In the event of a fire, your first priority will be to move patients out of harm’s way. You will then likely take steps to contain the fire and then evacuate patients out of the facility if necessary. This will likely include assessing patients that need to be evacuated in bed and on a stretcher (horizontally). A nurse will also be expected to educate and counsel patients on fire safety in the home: emergency numbers, installing/maintaining smoke alarms, and acquiring fire extinguishers may all be things you will need to know and review.
You must understand and utilize proper ergonomic principles when assisting patients to protect yourself from injury in addition to helping your patients ambulate, function, and avoid accidents and injuries. These principles will be heavily incorporated into your care plan for each patient.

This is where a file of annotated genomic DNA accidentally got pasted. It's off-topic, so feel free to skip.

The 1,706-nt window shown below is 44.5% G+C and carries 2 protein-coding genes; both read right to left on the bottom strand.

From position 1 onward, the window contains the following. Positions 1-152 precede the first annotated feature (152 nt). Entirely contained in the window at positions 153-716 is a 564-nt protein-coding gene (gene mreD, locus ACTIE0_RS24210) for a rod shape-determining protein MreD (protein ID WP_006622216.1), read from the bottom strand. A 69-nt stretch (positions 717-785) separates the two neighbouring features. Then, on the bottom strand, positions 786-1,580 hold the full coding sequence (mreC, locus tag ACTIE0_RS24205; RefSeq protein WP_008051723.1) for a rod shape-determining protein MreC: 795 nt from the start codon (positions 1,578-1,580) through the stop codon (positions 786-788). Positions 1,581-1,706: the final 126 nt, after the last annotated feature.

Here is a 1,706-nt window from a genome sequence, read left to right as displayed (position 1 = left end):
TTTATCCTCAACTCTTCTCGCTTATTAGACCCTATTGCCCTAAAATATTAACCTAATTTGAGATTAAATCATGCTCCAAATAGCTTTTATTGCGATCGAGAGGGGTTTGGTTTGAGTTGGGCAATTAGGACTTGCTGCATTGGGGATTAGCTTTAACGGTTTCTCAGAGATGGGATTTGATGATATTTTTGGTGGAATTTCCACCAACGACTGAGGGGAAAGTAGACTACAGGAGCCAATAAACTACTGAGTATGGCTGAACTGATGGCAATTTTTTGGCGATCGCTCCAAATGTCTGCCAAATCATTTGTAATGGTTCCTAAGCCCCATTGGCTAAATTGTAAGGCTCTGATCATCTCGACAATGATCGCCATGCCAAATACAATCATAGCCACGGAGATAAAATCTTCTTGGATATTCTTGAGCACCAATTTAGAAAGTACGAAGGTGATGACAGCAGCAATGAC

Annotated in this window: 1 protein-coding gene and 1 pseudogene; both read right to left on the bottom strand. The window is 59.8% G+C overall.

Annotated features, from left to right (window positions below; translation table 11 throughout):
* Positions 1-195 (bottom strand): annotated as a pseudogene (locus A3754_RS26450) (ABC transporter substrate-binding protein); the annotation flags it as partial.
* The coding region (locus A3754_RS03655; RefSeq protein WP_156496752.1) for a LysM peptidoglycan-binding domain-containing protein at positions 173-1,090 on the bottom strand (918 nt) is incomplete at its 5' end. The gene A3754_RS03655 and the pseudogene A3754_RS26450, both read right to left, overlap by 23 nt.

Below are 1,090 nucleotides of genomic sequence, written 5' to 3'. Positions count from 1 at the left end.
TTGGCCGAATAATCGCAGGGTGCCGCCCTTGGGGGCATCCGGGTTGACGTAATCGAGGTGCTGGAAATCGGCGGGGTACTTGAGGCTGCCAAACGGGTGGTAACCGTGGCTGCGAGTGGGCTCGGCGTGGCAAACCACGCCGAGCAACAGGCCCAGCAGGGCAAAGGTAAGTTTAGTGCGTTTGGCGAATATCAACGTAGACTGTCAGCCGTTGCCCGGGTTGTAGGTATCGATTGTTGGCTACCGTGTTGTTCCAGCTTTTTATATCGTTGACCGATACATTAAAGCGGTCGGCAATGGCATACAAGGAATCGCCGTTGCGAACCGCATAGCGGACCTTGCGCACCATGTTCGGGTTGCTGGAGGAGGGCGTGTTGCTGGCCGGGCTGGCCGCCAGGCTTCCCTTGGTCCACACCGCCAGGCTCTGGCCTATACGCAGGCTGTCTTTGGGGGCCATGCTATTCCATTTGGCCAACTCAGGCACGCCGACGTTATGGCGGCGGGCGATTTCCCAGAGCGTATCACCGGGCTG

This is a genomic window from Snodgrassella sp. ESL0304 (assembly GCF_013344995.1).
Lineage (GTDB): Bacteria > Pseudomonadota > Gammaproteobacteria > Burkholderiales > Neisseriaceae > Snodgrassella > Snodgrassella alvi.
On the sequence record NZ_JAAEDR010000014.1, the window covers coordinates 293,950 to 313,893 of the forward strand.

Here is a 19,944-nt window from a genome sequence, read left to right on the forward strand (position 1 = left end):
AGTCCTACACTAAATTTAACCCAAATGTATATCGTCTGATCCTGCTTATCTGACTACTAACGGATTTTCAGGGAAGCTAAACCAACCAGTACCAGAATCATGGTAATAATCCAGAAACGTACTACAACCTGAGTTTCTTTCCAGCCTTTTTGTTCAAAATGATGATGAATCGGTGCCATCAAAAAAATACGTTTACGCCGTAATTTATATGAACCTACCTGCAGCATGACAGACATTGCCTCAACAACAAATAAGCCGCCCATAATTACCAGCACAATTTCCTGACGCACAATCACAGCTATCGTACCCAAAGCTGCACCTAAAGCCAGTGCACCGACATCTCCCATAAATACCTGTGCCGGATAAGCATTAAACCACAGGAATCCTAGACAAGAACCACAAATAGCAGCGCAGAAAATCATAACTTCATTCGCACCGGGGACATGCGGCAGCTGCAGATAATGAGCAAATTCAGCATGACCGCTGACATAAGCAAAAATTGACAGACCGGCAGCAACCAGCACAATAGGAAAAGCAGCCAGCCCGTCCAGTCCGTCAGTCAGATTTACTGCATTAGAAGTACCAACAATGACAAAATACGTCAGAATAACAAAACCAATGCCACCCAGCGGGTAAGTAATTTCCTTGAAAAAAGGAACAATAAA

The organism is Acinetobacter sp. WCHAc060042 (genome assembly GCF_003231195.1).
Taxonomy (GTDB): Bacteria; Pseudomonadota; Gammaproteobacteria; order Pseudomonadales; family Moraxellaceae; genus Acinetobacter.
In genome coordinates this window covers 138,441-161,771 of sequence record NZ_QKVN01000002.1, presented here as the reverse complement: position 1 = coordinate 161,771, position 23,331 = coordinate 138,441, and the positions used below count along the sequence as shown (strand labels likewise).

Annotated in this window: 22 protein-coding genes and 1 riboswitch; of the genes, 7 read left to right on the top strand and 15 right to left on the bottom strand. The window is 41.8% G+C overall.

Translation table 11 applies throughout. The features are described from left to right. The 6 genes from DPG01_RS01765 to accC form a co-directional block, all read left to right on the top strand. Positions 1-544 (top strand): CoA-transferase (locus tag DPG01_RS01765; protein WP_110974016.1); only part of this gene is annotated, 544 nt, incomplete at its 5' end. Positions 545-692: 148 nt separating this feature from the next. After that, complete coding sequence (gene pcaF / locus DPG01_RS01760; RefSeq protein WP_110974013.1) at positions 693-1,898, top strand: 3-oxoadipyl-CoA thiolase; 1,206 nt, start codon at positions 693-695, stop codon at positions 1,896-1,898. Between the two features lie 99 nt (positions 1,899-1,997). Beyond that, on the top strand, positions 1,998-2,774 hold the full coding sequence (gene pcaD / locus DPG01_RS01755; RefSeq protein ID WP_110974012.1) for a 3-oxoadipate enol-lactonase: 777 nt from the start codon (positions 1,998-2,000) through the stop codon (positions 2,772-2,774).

Assessment of your patient’s baseline abilities will help you design a proper care plan that includes the use of assistive devices such as walkers, crutches, and canes. If your patient has a repetitive stress injury, you will need to instruct him or her as to the proper body positions to help prevent aggravation or reinjury. For more targeted conditions that involve single skeletal or muscular groups, you can provide instruction on proper positioning and stretches that help relieve stress on the area.
Using proper lifting techniques and assistive devices for your patients will help protect you and other staff from injury as well. Your assessment and care plan is critical not only for the protection and safety of your patient, but for your safety as well. Also be aware of and utilize proper postures and body positions when performing daily functions at technology-based workstations (desktop and/or mobile computers).